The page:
Shootings Soar in Philadelphia: ‘Everybody Is Armed’

PHILADELPHIA — The 300th killing of the year in Philadelphia took the life of Lameer Boyd, an 18-year-old father-to-be who was gunned down one July night on a sidewalk. Over the weeks that followed, a grandmother was shot in the neck, a popular singer was killed in front of his house and a woman was killed at a front-porch cookout.

With her death, the 322nd of the year, the number of homicides in Philadelphia was on track toward becoming the highest in police records, passing the bleak milestone set just last year. So far this year, more than 1,400 people in the city have been shot, hundreds of them fatally, a higher toll than in the much larger cities of New York or Los Angeles. Alarms have sounded about gun violence across the country over the past two years, but Philadelphia is one of the few major American cities where it truly is as bad as it has ever been.

The crisis is all the more harrowing for having been so concentrated in certain neighborhoods in North and West Philadelphia, places that were left behind decades ago by redlining and other forms of discrimination and are now among the poorest parts of what is often called the country’s poorest big city. Violence has erupted at times in other areas of Philadelphia, including a mass shooting in June on a street packed with bar and restaurant traffic. But much of the gunfire has rung out on blocks of blighted rowhouses, vacant lots and iron-caged front porches.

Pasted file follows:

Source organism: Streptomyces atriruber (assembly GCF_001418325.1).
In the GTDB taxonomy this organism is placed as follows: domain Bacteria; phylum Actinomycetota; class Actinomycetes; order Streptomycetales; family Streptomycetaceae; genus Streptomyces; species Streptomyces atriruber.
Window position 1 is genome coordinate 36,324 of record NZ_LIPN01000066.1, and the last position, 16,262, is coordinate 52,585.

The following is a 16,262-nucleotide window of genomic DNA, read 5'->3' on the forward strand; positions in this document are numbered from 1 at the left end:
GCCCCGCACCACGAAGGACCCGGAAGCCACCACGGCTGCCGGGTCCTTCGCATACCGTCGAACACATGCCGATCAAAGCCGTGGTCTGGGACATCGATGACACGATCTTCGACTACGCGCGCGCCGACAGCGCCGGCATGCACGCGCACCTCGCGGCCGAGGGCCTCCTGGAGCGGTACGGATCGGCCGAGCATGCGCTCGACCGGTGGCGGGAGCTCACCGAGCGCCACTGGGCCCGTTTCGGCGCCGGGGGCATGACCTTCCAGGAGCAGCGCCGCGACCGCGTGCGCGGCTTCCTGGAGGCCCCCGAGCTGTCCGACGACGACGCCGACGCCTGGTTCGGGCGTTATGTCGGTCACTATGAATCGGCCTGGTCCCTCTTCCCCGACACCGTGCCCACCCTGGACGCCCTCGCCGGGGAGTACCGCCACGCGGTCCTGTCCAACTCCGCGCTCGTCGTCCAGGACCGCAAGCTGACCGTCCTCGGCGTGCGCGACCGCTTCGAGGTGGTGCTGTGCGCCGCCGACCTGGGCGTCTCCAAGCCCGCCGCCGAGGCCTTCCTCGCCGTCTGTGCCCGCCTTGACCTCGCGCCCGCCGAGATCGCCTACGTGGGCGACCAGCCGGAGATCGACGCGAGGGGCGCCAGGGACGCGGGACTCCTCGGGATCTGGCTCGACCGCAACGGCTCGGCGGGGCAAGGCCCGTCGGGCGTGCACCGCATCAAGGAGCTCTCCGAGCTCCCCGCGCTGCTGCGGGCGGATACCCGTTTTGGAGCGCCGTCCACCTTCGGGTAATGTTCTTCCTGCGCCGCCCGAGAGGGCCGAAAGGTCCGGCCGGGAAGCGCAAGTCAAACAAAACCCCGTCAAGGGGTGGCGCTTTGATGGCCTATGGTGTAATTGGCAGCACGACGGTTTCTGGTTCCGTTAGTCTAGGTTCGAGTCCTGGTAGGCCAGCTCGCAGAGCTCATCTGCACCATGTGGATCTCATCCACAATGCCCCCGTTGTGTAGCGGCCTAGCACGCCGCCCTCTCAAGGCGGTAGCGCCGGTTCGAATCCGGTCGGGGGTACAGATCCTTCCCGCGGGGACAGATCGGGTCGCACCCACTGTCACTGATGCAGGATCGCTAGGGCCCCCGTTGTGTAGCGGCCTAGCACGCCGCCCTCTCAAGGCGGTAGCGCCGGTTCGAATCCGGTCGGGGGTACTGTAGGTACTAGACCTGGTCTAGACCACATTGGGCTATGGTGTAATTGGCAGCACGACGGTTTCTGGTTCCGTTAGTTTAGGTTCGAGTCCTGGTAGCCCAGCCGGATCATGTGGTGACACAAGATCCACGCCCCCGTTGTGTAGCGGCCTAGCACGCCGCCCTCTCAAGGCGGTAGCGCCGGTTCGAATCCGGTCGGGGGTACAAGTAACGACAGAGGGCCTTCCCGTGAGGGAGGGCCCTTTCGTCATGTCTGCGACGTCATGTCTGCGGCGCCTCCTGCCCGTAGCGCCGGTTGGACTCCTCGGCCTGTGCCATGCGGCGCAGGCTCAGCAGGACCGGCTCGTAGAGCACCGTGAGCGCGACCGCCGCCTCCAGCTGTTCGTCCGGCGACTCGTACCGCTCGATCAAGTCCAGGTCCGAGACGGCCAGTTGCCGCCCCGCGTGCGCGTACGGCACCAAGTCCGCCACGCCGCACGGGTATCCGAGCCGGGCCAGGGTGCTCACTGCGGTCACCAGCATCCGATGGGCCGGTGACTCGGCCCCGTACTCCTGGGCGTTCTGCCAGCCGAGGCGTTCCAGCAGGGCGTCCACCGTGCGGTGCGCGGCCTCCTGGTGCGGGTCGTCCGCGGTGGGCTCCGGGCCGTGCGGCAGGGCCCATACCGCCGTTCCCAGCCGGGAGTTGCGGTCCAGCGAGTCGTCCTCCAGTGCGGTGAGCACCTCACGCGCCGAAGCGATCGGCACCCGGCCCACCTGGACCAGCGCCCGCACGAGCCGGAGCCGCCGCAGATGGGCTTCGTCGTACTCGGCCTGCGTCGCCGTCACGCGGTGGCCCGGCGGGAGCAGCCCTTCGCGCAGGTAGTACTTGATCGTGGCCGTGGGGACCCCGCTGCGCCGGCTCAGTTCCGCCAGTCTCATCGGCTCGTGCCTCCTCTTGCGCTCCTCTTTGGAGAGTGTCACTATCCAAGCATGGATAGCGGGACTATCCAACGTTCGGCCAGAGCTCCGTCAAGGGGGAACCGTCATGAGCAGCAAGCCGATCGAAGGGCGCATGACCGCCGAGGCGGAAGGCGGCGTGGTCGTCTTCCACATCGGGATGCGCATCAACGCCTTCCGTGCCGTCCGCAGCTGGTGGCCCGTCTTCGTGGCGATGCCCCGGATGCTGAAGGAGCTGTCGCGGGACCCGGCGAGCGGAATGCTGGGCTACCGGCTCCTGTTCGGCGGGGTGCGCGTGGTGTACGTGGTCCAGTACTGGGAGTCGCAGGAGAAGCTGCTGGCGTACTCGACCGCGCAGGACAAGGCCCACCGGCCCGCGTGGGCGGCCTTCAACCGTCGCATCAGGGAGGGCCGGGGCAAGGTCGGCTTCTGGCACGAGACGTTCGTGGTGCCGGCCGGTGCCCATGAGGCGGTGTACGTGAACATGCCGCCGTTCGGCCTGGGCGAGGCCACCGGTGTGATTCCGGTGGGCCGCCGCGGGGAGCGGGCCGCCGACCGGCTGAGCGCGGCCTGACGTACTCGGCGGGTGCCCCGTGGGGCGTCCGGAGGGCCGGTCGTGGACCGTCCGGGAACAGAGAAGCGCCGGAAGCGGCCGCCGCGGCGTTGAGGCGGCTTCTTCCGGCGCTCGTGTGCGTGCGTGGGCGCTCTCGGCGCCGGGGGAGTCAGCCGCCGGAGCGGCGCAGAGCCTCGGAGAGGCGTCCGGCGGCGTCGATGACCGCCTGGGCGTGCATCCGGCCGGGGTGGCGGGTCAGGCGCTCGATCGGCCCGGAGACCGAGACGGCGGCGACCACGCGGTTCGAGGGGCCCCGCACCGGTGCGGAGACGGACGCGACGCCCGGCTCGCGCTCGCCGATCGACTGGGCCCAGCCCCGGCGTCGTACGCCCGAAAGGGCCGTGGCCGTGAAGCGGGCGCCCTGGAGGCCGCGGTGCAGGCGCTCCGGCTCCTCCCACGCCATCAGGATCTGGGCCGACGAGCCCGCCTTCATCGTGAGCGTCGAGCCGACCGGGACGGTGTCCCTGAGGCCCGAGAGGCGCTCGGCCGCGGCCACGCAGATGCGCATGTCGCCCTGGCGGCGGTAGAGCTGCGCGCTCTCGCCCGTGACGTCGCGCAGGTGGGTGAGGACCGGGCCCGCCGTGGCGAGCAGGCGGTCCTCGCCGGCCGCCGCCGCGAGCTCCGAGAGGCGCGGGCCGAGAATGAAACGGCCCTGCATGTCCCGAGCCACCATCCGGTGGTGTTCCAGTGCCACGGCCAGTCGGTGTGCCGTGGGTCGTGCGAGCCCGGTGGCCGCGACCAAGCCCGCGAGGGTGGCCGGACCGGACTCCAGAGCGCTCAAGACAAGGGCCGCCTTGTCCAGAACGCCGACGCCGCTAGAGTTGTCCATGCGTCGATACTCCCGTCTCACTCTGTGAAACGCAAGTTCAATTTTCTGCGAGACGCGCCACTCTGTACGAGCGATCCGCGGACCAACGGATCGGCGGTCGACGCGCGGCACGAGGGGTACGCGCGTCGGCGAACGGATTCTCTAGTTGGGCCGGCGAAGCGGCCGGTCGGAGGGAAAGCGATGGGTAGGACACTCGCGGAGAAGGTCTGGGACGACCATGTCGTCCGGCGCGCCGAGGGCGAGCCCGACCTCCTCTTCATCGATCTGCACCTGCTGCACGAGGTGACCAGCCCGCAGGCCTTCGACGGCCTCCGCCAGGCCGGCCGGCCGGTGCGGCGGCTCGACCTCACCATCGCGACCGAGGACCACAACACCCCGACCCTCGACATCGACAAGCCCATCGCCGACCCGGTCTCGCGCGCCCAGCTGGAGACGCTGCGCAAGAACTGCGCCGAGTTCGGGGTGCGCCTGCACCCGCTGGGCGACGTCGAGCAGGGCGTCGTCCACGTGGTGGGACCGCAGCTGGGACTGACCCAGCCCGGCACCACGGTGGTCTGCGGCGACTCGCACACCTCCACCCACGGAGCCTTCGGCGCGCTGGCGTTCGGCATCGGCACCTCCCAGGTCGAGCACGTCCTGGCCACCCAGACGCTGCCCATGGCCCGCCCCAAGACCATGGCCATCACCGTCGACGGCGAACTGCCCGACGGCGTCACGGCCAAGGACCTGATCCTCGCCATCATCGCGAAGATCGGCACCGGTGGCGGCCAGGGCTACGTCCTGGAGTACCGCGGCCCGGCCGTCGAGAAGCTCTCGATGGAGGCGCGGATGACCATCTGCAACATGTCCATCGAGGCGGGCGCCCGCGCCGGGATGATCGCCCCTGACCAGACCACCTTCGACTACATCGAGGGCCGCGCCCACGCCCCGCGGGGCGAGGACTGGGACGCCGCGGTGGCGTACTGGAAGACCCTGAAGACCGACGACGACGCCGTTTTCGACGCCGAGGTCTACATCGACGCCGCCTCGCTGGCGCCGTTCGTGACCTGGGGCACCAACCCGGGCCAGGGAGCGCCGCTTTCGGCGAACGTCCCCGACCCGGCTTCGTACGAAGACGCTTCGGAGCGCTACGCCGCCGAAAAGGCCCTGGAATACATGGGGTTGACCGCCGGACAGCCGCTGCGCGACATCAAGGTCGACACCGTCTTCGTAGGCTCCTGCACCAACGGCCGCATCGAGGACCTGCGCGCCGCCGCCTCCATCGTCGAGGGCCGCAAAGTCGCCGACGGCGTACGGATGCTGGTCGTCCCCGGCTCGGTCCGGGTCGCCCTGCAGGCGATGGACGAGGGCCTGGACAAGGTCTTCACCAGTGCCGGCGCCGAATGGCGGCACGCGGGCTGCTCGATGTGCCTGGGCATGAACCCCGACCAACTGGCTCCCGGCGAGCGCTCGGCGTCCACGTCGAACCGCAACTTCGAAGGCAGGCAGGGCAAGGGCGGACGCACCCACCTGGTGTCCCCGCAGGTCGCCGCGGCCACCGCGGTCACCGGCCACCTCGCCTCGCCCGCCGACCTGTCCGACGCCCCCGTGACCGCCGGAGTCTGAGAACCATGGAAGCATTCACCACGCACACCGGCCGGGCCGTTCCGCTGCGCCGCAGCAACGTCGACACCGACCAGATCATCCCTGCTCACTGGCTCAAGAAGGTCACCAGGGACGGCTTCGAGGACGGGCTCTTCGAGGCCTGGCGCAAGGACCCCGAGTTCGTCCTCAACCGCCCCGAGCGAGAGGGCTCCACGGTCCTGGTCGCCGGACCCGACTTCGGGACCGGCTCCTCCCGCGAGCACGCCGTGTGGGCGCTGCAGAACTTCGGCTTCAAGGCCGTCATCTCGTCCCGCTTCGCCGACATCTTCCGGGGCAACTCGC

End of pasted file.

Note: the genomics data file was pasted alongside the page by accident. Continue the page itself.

The city government has rolled out an array of efforts to address the crisis, including grants for community groups, violence intervention programs and earlier curfews. But on one crucial matter, there seem to be no ready answers: what to do about all the guns.

In a recent news conference, Mayor Jim Kenney lamented that the authorities “keep taking guns off the street, and they’re simultaneously replaced almost immediately.” In fact, the problem is more drastic than that, according to a city report earlier this year. For every illegal gun seized by the police in Philadelphia between 1999 and 2019, about three more guns were bought or sold legally — and that was before a recent boom in gun ownership.

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Source: MSN